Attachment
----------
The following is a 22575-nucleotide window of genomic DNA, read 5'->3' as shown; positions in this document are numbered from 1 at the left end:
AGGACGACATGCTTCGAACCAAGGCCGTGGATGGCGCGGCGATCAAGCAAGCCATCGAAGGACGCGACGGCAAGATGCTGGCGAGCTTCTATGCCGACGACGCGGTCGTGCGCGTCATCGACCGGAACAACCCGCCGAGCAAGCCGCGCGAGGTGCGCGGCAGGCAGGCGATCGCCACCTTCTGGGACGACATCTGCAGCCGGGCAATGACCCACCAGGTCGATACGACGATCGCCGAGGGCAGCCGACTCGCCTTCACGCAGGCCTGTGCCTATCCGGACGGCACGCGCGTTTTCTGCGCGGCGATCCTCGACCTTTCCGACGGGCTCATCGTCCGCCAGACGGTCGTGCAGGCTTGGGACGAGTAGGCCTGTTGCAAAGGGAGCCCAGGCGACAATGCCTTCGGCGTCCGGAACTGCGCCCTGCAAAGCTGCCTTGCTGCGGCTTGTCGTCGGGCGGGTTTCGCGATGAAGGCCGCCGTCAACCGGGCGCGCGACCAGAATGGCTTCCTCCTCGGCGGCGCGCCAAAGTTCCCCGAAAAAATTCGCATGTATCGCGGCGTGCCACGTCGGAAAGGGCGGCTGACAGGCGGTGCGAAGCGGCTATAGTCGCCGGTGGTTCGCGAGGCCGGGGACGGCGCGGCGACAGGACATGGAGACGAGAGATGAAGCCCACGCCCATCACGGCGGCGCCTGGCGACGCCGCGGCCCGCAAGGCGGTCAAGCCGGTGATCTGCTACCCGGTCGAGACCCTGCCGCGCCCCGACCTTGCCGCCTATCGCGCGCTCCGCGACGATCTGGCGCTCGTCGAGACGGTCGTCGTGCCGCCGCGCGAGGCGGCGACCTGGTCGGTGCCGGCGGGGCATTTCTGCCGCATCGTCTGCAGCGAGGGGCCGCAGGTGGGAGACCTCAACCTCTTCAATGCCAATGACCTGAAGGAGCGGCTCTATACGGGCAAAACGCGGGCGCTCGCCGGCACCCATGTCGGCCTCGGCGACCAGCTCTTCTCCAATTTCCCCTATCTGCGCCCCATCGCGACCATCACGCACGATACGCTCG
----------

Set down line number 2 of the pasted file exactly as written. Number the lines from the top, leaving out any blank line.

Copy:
AGGACGACATGCTTCGAACCAAGGCCGTGGATGGCGCGGCGATCAAGCAAGCCATCGAAGGACGCGACGGCAAGATGCTGGCGAGCTTCTATGCCGACGACGCGGTCGTGCGCGTCATCGACCGGAACAACCCGCCGAGCAAGCCGCGCGAGGTGCGCGGCAGGCAGGCGATCGCCACCTTCTGGGACGACATCTGCAGCCGGGCAATGACCCACCAGGTCGATACGACGATCGCCGAGGGCAGCCGACTCGCCTTCACGCAGGCCTGTGCCTATCCGGACGGCACGCGCGTTTTCTGCGCGGCGATCCTCGACCTTTCCGACGGGCTCATCGTCCGCCAGACGGTCGTGCAGGCTTGGGACGAGTAGGCCTGTTGCAAAGGGAGCCCAGGCGACAATGCCTTCGGCGTCCGGAACTGCGCCCTGCAAAGCTGCCTTGCTGCGGCTTGTCGTCGGGCGGGTTTCGCGATGAAGGCCGCCGTCAACCGGGCGCGCGACCAGAATGGCTTCCTCCTCGGCGGCGCGCCAAAGTTCCCCGAAAAAATTCGCATGTATCGCGGCGTGCCACGTCGGAAAGGGCGGCTGACAGGCGGTGCGAAGCGGCTATAGTCGCCGGTGGTTCGCGAGGCCGGGGACGGCGCGGCGACAGGACATGGAGACGAGAGATGAAGCCCACGCCCATCACGGCGGCGCCTGGCGACGCCGCGGCCCGCAAGGCGGTCAAGCCGGTGATCTGCTACCCGGTCGAGACCCTGCCGCGCCCCGACCTTGCCGCCTATCGCGCGCTCCGCGACGATCTGGCGCTCGTCGAGACGGTCGTCGTGCCGCCGCGCGAGGCGGCGACCTGGTCGGTGCCGGCGGGGCATTTCTGCCGCATCGTCTGCAGCGAGGGGCCGCAGGTGGGAGACCTCAACCTCTTCAATGCCAATGACCTGAAGGAGCGGCTCTATACGGGCAAAACGCGGGCGCTCGCCGGCACCCATGTCGGCCTCGGCGACCAGCTCTTCTCCAATTTCCCCTATCTGCGCCCCATCGCGACCATCACGCACGATACGCTCG